Monday, August 29, 2016

AN INTERVIEW WITH PETER HYAMS (PART 2 OF 2)

Peter Hyams is one of the most talented, under-rated and versatile directors of the last few decades. He has worked in many different genres, making his mark in all of them, and has worked with some of cinema's most brilliant actors and most loved stars: Sean Connery, Elliott Gould, Michael Douglas, Arnold Schwarzenegger, Harrison Ford, Michael Caine, Gene Hackman and Jean-Claude Van Damme, for example. Peter always manages to put a unique spin on any genre he tackles, and his films always emphasise characterisation, action, location work and entertainment value. His impresive filmography includes  BUSTING (1974) with Elliott Gould and Robert Blake, one of the earliest examples of the buddy-buddy cop comedy/ thriller; CAPRICORN ONE (1977), a mix of paranoid politics and action/ adventure; the sci-fi thriller OUTLAND (1981), with Sean Connery; 2010 (1984), the sequel to Kubrick's 2001: A SPACE ODYSSEY (1968); RUNNING SCARED (1986), a buddy-buddy cop comedy thriller with Billy Crystal and Gregory Hines; TIMECOP (1994), the first of so far three films with Jean-Claude Van Damme; and END OF DAYS (1999), an apocalyptic sci-fi movie with Arnold Schwarzenegger. In the final part of a two part interview, I spoke with Peter about OUTLAND, and working with Sean Connery; THE STAR CHAMBER (1983) and working with Michael Douglas; the challenges of making 2010; working with actors in general; his approach to remakes; shooting his win films; his feelings about his son John becoming a director; working with Arnold Schwarzenegger, Gene Hackman and Jean-Claude Van Damme; producing THE MONSTER SQUAD (1987); and how he views his legacy as a filmmaker.   

Part one of the interview.  

How did OUTLAND come about? 
I very much wanted to make a Western. I was working with a wonderful, extraordinarily bright guy named Richard Roth, and he said ''You can't make a Western. No-one will make it. '' I kept on saying ''It's the longest, most enduring genre in the history of the movies, starting with THE GREAT TRAIN ROBBERY in 1903. '' I remember waking up in the morning, and a lightbulb had turned on. Like George Lucas before me I had realised that the Western hadn't gone, it was that now it was in outer space. That was the propulsion for OUTLAND. ''What would a Western be like in an environment as hostile as outer space?'' I went off and I did a lot of drawings and paintings showing what the world would look like.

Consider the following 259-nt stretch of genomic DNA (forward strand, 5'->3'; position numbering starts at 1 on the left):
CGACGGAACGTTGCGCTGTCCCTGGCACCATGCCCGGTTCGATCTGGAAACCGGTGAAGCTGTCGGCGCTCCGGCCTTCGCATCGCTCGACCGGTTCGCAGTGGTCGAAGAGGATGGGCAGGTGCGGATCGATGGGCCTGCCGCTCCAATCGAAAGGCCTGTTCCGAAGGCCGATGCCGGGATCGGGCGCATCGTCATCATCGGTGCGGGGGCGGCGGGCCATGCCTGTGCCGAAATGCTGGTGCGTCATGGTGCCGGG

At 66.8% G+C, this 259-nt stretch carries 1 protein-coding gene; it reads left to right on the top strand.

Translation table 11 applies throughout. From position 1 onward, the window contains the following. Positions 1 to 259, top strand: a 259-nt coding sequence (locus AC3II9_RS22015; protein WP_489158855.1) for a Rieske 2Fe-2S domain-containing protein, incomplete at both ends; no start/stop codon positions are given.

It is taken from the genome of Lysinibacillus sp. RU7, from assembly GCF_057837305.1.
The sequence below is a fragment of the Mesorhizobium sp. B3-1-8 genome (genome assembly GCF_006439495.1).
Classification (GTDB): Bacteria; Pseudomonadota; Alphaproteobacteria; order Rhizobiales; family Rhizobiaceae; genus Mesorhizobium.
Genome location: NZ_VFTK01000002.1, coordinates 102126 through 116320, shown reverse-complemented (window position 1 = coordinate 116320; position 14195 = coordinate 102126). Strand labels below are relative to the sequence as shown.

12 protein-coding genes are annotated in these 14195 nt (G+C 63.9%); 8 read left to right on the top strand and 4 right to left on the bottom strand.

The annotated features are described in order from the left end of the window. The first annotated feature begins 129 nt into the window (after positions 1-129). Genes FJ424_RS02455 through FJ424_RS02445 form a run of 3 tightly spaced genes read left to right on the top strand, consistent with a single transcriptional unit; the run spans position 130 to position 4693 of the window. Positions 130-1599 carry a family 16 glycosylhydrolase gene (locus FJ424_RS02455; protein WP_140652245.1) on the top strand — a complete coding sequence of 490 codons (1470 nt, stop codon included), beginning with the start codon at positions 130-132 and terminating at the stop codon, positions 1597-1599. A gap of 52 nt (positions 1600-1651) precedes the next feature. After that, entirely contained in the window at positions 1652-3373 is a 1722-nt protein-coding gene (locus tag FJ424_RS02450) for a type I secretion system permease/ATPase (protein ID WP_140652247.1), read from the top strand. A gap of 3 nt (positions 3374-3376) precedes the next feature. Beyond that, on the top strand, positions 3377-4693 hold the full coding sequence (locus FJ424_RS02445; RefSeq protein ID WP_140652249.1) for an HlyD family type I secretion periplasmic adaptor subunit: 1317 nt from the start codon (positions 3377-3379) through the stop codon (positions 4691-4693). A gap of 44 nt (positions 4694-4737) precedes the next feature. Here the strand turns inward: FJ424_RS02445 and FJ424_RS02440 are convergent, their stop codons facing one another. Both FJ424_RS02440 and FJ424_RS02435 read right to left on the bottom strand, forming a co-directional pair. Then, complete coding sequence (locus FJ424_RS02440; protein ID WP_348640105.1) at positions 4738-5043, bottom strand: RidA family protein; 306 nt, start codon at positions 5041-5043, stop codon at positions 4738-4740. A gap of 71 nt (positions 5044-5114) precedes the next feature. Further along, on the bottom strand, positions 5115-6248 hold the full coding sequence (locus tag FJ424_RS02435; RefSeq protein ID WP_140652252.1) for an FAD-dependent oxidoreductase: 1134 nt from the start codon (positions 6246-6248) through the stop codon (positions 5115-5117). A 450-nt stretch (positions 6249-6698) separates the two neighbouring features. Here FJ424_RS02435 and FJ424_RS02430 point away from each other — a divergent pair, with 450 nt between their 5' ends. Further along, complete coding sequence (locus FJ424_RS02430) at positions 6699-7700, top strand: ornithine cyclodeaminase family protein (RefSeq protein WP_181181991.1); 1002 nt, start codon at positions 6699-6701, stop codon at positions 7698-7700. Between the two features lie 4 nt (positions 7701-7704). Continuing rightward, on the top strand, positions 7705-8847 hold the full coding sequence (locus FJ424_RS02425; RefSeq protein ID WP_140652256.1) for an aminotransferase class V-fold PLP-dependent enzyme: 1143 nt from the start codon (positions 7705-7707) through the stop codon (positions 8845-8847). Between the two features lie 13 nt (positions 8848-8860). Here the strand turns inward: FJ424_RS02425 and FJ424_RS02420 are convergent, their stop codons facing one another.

What did you enjoy the most about working with Sean Connery on OUTLAND and later on THE PRESIDIO (1988)? 
He is one of the most extraordinary people I have ever met. It was one of the great privileges to work with him. Sean was up to every expectation you could ever have. He is one of the straightest, the biggest, truest, most honest, most un-full of shit, talented people I have ever met. He is a movie star the moment you first meet him and shake his hand, with a wrist that's the size of the Lincoln Tunnel. The only way that you can get into trouble with Sean is if you're not honest. If you're straight, and if he asks you a question and you go ''I don't know'' or ''I don't agree'', you're okay. If you think you can bullshit him, you're making one of the biggest mistakes you'll ever make in your life. My process with Sean was having to prove myself and get his confidence as a filmmaker. It took a while. He used to say ''Hello, boy '' when we first started, and then when our relationship changed it would be ''Hello, cock'' . I love him. To then make another film with him eight years after OUTLAND was a blessing. I've never worked with anybody who had the same effect on 15 year old girls and 65 year old women, and everything in-between. There wasn't a female who wouldn't get moist just seeing him. Sean had such a presence that when we were editing OUTLAND, if we weren't sure if something was working, we'd just cut to a close-up of that face. 

Did you ever have any interaction with Duncan Jones? He has said he was influenced by the film when he made MOON. 
He said some very kind things and I think I sent him a note or called him. I thought MOON (2009) was incredible. He's a talented guy. 

What attracted you to THE STAR CHAMBER? 
I had been sent the script and I thought it was a fascinating idea. But I said to Sherry Lansing, who was the head of Twentieth Century-Fox and is a woman I will love till the day I die, ''I'll make this movie but I gotta re-write it from page one. I have to change it from a Donald Trump Republican script to a left-wing, anti-vigilante movie. '' My idea was to whip everyone up into a vigilante frame of mind and then pull the rug out from under them, and tell them that they're wrong.